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A cute example of Aimsun scripting

Aimsun is traffic simulation software developed by Transport Simulation System (TSS). It has a very powerful python-based scripting engine.  Though other traffic simulation software, e.g., PTV Vissim or Caliper TransModeler provides scripting functionality as well – yet Aimsun’s scripting engine has some unique features that make the scripting work not only productive, but also quite fun 😆 .

One such feature is the so-called live-binding of  a script to any selected object type.  

In Aimsun framework,  all elements of the simulation task – from network geometry,  control devices, script,  to menus, dialogs, projects, scenarios, algorithms …. everything … anything – is an “object”,  derived from a base class GKBaseObject which is rooted from Qt’s QObject.  The entire Aimsun software is built upon a Model-View-Controller (MVC) framework taking advantage of Qt framework.  This framework is well exposed to end users via its SDKs, APIs, and the Scripting Engine.  Apart from being a  comprehensive traffic simulation tool,  Aimsun presents itself as an excellent example of  modern design patterns and software engineering. It has very small memory footprint as well.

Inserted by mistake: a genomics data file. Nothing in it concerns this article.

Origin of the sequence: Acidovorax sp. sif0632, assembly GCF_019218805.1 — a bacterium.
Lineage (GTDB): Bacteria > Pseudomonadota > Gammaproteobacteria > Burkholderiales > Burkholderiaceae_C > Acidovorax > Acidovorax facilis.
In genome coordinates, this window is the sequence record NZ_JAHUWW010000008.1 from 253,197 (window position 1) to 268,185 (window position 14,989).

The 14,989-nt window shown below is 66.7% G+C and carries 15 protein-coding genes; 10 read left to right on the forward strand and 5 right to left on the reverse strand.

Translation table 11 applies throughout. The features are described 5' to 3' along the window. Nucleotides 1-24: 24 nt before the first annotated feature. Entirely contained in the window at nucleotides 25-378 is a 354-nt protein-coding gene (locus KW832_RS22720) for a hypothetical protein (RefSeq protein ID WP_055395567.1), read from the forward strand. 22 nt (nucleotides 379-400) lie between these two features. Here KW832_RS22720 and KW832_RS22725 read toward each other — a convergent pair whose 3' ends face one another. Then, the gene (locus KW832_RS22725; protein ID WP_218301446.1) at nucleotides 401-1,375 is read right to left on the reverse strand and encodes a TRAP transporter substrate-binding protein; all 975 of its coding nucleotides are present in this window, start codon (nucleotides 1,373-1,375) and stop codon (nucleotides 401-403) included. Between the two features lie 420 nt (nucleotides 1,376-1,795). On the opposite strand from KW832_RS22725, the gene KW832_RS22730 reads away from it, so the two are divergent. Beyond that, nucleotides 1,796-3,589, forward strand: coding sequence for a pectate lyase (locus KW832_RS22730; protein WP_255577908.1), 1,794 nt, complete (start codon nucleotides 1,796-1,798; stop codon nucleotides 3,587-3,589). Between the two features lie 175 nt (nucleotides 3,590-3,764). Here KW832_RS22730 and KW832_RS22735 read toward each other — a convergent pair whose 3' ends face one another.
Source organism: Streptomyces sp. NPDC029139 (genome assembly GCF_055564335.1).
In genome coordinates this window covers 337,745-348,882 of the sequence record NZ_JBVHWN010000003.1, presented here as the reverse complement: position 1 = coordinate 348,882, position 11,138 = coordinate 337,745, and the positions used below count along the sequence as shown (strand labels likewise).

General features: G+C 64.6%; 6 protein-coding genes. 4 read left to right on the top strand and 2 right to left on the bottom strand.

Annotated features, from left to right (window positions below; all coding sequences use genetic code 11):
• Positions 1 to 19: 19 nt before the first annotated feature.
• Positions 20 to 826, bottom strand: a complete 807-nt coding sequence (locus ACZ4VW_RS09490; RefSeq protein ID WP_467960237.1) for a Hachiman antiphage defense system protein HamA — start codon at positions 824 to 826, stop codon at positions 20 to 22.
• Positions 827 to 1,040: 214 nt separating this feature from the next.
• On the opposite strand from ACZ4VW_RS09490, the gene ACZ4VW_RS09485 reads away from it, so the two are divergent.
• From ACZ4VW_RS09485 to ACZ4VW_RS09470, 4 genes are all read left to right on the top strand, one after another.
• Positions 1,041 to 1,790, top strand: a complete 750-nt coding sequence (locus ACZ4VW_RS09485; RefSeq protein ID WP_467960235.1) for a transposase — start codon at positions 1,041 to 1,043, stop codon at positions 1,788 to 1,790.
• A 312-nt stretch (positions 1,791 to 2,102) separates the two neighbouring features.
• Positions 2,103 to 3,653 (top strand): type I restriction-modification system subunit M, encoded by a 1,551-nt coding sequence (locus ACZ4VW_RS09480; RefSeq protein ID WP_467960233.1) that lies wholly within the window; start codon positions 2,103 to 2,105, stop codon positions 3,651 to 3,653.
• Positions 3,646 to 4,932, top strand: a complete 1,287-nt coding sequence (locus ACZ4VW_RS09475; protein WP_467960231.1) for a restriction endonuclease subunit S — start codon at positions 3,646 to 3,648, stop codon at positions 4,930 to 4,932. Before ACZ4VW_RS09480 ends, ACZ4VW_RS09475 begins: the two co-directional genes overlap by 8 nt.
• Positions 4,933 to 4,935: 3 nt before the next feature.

The following example comes with default Aimsun installation, i.e.,  the sample script No. 30 “Copy Control Plan”.

Please note, the latest Aimsun 8.0.x versions have some internal changes breaking the scripts that once had worked with Aimsun version 7.x. TSS releases  these scripts with the official Version 8.0.x without upgrading those scripts,  and you’ll have to fix them yourself.   (UPDATE: Aimsun 8.0.8 released on March 19, 2015 has fixed this.)

The following is the original script Copy Control Plan that comes with Aimsun official 8.0.x installation: